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Contact: Alan Richard
(404) 879-5544
Released: 1/14/2010

Many SREB States Lead Nation in Education Week Rankings; More Work Ahead to Improve Achievement, College Readiness

ATLANTA — Many of the 16 Southern Regional Education Board states ranked among the nation’s leaders in education policy and performance in Education Week’s Quality Counts 2010 report released today.

Nine SREB states ranked among the top 20 nationally in the report’s overall grade, including half of the nation’s top 10: Maryland was the only state in the nation to earn the highest overall grade in the report, a B-plus. Virginia was fourth, Florida eighth, West Virginia ninth, Arkansas 10th, South Carolina 11th, Georgia 13th, Texas 14th and Tennessee 18th. The overall grade includes six separate measures of state progress in education policy: the Chance-for-Success Index, K-12 Achievement, Standards/Assessments/Accountability, Transitions and Alignment, Teaching Profession, and School Finance.

"Many of our states are setting the pace nationally for improving education. Governors, legislators, state schools and higher education chiefs and educators see the link between meeting higher goals and our economic future," SREB President Dave Spence said. "States are pushing hard to raise high school graduation rates, boost high school students’ readiness for college and career training, and ensure that more people who begin two- and four-year degrees in our region actually graduate."

Maryland ranked sixth nationally on the Quality Counts report’s Chance-for-Success Index, and Virginia ranked ninth. The index uses 13 indicators to predict students’ opportunities for a successful life, including preschool enrollment, student achievement, graduation rates, family education and income levels, and more. Many SREB states continue to struggle with this ranking especially because of family income levels.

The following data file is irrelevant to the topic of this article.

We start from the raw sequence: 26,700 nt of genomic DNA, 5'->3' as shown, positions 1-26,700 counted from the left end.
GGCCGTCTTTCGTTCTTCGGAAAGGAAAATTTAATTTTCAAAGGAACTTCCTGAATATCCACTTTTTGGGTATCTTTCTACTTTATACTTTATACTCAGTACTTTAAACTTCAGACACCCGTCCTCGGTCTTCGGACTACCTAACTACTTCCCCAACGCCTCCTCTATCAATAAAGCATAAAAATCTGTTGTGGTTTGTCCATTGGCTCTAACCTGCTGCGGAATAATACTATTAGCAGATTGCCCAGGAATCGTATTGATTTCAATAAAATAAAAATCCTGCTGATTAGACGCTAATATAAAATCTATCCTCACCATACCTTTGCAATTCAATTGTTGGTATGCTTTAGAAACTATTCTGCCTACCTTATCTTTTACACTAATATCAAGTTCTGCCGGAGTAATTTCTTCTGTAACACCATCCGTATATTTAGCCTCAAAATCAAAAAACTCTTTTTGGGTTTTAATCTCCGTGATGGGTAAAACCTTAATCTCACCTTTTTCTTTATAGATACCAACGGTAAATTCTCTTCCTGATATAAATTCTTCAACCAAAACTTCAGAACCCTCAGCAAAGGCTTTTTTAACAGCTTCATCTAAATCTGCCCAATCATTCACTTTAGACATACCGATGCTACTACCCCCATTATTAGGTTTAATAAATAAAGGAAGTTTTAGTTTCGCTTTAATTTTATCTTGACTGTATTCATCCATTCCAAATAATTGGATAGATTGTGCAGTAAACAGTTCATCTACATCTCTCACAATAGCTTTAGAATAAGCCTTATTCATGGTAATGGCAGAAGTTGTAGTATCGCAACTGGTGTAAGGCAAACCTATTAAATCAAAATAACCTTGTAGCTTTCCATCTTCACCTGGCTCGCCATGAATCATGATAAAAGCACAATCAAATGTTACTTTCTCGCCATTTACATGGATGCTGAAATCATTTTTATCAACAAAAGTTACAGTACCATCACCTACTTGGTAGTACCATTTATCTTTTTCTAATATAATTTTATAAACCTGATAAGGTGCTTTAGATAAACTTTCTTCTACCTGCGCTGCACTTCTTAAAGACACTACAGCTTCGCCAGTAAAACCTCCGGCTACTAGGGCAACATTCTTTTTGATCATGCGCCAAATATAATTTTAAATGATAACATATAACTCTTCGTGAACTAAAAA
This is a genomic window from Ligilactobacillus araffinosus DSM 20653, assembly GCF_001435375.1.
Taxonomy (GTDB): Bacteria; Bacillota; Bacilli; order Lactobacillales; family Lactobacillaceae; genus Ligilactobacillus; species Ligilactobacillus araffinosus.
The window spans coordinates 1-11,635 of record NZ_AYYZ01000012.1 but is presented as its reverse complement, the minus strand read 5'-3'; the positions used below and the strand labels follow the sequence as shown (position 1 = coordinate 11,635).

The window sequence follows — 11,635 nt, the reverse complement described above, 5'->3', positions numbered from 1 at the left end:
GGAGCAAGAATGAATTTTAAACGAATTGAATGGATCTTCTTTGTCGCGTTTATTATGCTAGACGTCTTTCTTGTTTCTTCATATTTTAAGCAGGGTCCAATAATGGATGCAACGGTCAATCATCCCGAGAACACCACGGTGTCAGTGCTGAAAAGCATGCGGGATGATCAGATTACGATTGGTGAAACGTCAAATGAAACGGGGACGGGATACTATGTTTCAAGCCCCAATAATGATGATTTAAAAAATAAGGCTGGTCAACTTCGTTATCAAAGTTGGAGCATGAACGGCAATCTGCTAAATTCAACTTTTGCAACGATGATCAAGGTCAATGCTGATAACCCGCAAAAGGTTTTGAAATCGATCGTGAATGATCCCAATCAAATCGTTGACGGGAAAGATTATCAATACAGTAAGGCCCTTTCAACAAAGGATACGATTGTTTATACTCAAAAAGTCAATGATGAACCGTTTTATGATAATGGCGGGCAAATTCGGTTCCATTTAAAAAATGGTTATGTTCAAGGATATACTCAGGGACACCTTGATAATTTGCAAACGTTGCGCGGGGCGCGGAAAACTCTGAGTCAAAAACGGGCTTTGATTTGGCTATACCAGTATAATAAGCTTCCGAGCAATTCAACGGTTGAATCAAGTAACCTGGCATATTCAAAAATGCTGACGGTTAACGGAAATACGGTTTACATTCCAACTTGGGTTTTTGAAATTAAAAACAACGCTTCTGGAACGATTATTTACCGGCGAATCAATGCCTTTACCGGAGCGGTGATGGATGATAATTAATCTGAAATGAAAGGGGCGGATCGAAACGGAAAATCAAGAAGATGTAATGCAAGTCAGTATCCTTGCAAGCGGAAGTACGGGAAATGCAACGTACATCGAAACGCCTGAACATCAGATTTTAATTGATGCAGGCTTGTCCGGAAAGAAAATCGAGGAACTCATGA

Top-ranked West Virginia and third-place Louisiana were among only four states nationally that had near-perfect scores on school Standards/Assessments/Accountability policies. This category has been dominated by SREB states for many years because they were among the nation’s first to set academic standards, measure students’ performance and hold schools accountable for improvement. Reflecting their pioneering efforts, eight of the nation’s top 10 states are SREB states: Florida was fifth, Texas sixth, South Carolina and Arkansas tied for seventh, and Oklahoma and Virginia tied for ninth. Twelve of the 20 states that received an A in this category nationally are SREB states.

Even with this tradition of success in standards, assessments and accountability, SREB and state leaders are pushing ahead in this area. A committee led by Georgia Governor Sonny Perdue held discussions that led to a landmark 2009 SREB report calling for a "next generation" of school accountability to achieve better high school graduation rates and for students to be better-prepared for college and career training after high school. Already, Texas, Kentucky, Virginia and Florida are moving in this direction with new state laws and policies. For more details, see The Next Generation of School Accountability: A Blueprint for Raising High School Achievement and Graduation Rates in SREB States at www.sreb.org.